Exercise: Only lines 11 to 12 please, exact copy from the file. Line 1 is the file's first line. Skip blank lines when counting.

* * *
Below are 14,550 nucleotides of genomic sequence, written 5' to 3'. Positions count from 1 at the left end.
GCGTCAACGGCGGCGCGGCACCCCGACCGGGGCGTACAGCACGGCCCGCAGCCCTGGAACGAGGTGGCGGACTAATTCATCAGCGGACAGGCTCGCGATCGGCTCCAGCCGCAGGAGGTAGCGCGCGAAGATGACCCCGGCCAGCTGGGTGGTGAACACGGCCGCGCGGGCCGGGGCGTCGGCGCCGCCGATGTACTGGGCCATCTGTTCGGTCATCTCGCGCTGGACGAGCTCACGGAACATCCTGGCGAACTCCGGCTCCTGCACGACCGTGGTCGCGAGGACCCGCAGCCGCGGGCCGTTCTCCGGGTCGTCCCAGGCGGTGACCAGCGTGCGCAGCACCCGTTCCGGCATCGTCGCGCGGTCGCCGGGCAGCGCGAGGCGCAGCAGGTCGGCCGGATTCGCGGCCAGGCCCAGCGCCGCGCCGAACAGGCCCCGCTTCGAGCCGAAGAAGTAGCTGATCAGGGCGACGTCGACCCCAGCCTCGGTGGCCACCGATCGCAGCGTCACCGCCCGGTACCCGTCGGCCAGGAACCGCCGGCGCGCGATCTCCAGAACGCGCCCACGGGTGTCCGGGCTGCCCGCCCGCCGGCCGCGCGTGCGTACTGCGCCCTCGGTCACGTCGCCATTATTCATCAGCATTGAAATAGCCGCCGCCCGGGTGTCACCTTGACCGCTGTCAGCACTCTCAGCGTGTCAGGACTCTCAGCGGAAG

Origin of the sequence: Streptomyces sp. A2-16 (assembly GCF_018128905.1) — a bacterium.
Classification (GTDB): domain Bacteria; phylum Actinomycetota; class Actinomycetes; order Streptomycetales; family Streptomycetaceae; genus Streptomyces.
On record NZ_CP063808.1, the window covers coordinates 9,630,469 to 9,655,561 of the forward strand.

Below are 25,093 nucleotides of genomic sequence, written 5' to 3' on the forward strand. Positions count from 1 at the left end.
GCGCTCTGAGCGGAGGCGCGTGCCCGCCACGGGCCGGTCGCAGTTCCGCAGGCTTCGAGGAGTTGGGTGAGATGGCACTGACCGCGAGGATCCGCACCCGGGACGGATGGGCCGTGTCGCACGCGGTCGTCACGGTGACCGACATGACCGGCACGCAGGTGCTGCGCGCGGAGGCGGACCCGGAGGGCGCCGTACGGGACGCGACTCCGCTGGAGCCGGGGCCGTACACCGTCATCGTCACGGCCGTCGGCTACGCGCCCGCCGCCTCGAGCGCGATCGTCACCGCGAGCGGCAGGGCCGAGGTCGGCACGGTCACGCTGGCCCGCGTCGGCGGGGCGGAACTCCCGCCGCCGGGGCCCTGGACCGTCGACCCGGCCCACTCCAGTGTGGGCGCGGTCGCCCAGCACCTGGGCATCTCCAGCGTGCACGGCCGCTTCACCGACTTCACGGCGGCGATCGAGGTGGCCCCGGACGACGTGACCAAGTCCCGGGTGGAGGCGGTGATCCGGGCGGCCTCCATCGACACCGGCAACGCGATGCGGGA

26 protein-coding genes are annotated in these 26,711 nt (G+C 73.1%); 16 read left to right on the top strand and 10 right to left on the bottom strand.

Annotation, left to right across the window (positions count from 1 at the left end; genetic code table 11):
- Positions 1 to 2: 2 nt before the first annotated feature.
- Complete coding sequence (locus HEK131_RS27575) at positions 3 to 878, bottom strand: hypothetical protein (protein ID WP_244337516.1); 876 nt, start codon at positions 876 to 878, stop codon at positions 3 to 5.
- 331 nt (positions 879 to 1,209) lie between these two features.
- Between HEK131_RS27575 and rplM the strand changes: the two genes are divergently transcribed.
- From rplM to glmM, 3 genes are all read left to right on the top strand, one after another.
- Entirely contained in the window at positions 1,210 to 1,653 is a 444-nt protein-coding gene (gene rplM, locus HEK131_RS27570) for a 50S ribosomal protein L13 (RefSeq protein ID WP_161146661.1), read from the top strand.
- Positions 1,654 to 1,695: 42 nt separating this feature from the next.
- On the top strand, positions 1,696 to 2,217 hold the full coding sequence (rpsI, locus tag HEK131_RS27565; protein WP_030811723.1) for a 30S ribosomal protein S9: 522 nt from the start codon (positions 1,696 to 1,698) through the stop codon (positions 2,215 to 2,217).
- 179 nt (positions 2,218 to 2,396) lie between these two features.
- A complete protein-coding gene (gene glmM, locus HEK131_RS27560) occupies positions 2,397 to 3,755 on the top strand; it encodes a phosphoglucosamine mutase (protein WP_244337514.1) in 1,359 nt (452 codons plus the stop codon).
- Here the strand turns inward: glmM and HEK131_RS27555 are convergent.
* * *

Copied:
- Complete coding sequence (locus HEK131_RS27575) at positions 3 to 878, bottom strand: hypothetical protein (protein ID WP_244337516.1); 876 nt, start codon at positions 876 to 878, stop codon at positions 3 to 5.
- 331 nt (positions 879 to 1,209) lie between these two features.